Over recent years banks have increasingly employed the practice of adding Low Equity Margins (LEM) to home loan interest rates when they are lending for housing purchases with less than a 20% deposit.
These margins are applied as an additional margin to standard housing rates to offset the higher bank funding costs associated with lending with low deposits however are seldom, if ever, reviewed proactively by the banks as the Loan to Value Ratio (LVR) reduces and ultimately goes below 80% at which point any LEM should be removed entirely. These LEM’s are applied at a rate depending on the LVR at commencement of the loan, the higher the LVR, the higher the LEM. Different banks have their own scales however a typical LEM band can be:
LVR Range LEM Applied
80.01% - 85.00% 0.30%
85.01% - 90.00% 0.75%
90.01% - 95.00% 1.30%
It is important to keep a close eye on your LVR through the first few years of your mortgage to ensure you are getting the benefit of reduced LEM costs as your LVR reduces through the respective LVR bands at which point most banks will allow you to reduce your LEM margin. Your LVR can reduce in 4 ways:
- Increasing market value of your property – with a constant or reducing loan balance, your LVR will reduce as value increases
- Reducing your loan balance through normal principal and interest (P&I) payment
- Reducing loan balance by one-off or irregular lump sum payments in addition to normal P&I payments
- A combination of any of the above
If we look at scenario 2 above and assume there has been zero movement in property value (albeit most unlikely, particularly over the past 3-4 years), if you have purchased your home with a 10% deposit (90% LVR) on a standard 30 year term housing loan from the bank, it takes 7.4 years of standard payments to reduce your loan to 80% LVR and 4.2 years to hit 85% LVR at which point you qualify for the 80.01% - 85.00% LEM rate. In reality, in a rising market, you will achieve this lower LVR point sooner than this hence it is important to keep in close contact with your property value at all times and test your LVR against any increased property value and/or reduced loan balance. This is simply worked out with the following formula:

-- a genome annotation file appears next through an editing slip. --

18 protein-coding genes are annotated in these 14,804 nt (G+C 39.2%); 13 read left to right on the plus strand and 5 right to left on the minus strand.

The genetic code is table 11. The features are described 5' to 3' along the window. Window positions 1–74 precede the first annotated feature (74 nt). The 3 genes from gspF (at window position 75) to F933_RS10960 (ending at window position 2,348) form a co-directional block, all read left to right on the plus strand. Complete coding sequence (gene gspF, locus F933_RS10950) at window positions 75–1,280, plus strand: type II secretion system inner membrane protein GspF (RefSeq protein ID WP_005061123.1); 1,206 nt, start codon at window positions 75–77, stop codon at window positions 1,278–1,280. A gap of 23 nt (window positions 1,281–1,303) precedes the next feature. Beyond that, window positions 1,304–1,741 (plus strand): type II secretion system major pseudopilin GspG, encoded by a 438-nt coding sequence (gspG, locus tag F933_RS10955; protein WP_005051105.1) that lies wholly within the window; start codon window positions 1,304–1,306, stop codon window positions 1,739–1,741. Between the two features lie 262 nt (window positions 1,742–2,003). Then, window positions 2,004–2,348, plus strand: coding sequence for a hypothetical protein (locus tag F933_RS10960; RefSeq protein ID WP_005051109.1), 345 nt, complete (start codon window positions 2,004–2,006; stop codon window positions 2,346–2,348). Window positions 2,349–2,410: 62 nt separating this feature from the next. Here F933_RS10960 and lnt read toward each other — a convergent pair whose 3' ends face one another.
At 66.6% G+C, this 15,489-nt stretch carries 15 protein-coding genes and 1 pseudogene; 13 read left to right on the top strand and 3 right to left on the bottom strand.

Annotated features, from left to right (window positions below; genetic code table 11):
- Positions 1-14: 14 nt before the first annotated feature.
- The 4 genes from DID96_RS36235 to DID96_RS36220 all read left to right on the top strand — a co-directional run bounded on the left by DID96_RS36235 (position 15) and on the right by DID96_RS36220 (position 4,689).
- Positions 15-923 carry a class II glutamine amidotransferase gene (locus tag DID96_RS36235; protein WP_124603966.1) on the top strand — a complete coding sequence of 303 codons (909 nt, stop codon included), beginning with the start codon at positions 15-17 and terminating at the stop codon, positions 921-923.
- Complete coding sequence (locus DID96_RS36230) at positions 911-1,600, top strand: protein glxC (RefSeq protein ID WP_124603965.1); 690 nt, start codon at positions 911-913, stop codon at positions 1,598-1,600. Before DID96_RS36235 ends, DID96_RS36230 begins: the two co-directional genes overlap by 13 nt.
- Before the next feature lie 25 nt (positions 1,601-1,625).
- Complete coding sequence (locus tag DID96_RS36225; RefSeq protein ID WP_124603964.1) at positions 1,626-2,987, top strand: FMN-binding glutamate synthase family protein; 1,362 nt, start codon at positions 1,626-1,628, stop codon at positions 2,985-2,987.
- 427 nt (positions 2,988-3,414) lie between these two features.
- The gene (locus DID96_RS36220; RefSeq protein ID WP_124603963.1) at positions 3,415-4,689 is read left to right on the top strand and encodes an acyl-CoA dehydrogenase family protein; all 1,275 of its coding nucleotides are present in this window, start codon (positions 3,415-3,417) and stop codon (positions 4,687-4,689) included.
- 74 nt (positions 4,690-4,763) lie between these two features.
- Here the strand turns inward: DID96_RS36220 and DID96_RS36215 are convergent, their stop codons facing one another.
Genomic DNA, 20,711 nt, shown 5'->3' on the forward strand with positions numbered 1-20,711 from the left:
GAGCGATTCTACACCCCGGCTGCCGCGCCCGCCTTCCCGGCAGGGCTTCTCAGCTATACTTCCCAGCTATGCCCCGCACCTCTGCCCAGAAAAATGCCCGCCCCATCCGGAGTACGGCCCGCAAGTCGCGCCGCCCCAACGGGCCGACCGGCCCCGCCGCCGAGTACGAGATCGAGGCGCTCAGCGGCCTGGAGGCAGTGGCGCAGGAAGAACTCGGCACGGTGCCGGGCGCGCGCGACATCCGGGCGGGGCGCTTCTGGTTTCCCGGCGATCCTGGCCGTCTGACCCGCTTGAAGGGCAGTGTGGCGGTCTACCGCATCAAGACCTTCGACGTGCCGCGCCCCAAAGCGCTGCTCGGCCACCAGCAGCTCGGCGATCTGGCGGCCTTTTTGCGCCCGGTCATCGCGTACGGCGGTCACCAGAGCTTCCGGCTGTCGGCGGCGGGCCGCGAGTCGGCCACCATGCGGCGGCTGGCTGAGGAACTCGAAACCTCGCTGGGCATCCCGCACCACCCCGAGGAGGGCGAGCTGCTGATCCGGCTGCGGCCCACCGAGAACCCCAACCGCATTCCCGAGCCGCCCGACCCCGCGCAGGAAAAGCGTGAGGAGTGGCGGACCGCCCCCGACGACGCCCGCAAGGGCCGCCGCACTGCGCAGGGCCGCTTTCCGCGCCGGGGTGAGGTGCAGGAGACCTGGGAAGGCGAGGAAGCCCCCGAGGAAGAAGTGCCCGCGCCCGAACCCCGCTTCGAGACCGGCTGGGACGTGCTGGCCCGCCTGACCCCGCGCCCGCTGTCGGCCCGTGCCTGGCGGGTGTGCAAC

Your total housing loan balance (A)…divided by…Your current property value (B) i.e. A / B = LVR
How do I know what my Current Market Value is?
All banks have different ways of determining this however most will accept a current Capital Value as issued by your local Council, an e-valuation from QV.co.nz or if this is not sufficient, a ‘desk top’ valuation from a reputable valuer and worst case, a new market valuation from a reputable valuer. Your friendly team at Onion Home Loans would be happy to advise you on these options which will vary depending on which bank you have your mortgage with and individual circumstances.
When can I ask the bank to reduce my LEM?
Again, all banks have different policies in this regard however most will allow you to reduce or remove your LEM at any point so long as it is more than 6 months after your most recent LEM adjustment. This applies whether it be floating or fixed rate
Benefits of reducing your LVR to 80% asap
There are obvious interest savings to be gained each time you can reduce your LEM against a lower LVR band however your greatest gain will come when you can reduce your LVR to 80% or below. At this point you don’t only remove your LEM altogether, you also then qualify for bank ‘special’ rates which most banks advertise against various fixed term rates at various times. These rates are not available when an LVR is above 80%, the banks use their ‘standard’ rates as the base for adding the LEM.
As an alternative to LEM, a few banks charge a non-refundable, one-off Low Equity ‘Fee’ at commencement of the loan however the LEM approach is the more common option. This can be a better option if you don’t see any significant value increase or ability to pay down your mortgage to achieve a 80% LVR in the short to medium term. Again however, you won’t qualify for ‘special’ rates until you reach the 80% LVR threshold.
As always, for reliable and friendly home loan advice, please call us on 0800 38 48 48 or visit us at Onion Home Loans – our advice is FREE!